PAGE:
I need to take time to sit down (again) and pen my thoughts (again) - because it is certainly the case that allowing these thoughts to percolate over time has changed my opinions (in some places) and helped me to articulate my previously-held opinions (in other places.) I have lost more sleep than I care to admit to laying in bed, staring at the ceiling, and pondering this conversation. For the conversation, I am grateful.

That being said, a quick question...

One of the proposals you make is the elimination of the YAD (or YAAD) program as it exists today, and the replacement of it with a "leadership development program."

I would be really interested to hear whether you have looked at other organizations who do this kind of thing well, and given any thought to how that may or may not apply to this case.

Let me explain briefly where this comes from.

I was listening to an interview on the radio the other day. The interviewee was a higher-up in the Republican party. He told the story of a young man who ran for the presidency of the College Republicans.

The young man almost lost the election - but won, thanks to a heated fight over the recount. In the process, the young man was noticed by then-President Elect George Herbert Walker Bush (George the elder, not George the younger.) Bush recruited him to join his staff, and we now know that man as Karl Rove (of course, that was his name all along, but we didn't know it back then.)

Now, no matter what you think of the U.S. political landscape, and no matter what kind of emotion (positive or negative) you are overcome by when you hear the name "Karl Rove," I think we would be hard pressed to argue that Rove has not become a key, integral member of the Republican Party establishment. And, clearly, discovering new talent for the party's benefit is one of the purposes for the party's support of College Republicans.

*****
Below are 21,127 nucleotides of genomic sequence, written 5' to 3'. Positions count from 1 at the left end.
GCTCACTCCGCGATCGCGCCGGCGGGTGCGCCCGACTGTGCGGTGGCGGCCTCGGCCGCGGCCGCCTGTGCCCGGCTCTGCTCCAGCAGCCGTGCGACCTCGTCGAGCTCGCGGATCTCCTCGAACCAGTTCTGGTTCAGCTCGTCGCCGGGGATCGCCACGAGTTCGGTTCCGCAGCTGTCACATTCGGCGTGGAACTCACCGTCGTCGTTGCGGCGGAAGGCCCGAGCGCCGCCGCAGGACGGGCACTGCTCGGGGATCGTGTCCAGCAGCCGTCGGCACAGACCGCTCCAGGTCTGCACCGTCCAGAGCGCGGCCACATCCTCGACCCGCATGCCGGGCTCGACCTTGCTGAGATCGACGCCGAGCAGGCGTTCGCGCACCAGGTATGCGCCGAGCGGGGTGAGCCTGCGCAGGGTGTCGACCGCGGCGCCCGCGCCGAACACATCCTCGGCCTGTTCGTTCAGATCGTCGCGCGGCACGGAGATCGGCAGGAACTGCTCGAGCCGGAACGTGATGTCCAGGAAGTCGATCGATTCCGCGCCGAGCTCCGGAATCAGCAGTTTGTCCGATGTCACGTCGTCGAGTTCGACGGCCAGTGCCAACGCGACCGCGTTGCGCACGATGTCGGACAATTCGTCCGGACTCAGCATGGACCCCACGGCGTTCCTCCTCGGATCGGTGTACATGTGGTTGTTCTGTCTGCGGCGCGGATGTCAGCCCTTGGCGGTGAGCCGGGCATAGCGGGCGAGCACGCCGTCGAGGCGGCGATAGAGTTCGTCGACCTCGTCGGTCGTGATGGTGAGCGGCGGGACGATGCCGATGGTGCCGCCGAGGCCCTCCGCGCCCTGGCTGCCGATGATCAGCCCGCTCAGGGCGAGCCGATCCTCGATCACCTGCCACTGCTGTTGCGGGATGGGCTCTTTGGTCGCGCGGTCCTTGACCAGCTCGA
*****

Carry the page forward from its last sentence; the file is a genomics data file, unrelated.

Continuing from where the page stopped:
So....my question is...

What do organizations that do that kind of long-term leadership incubation do similarly? If we're going to talk about reforming the YAAD program, what do we need to learn from those other structures?

(As an aside, I believe you and I would disagree a bit on some of the finer points of the theological necessity of involving youth and young adults in the leadership of the Church - but I'm not trying to tackle that in this question...that is for another post.)

Thanks for any response you can provide.

Gruntled said...

There are some leadership development programs for youth in the Presbyterian Church already. I think the one that could be most readily adapted to use at the national level would be Celtic Cross. But other models could be developed, too. The seminary students have a significant role as assistants at the GA. I don't know if the GA could absorb all the YAADs as helperss, but some compromise could be worked out.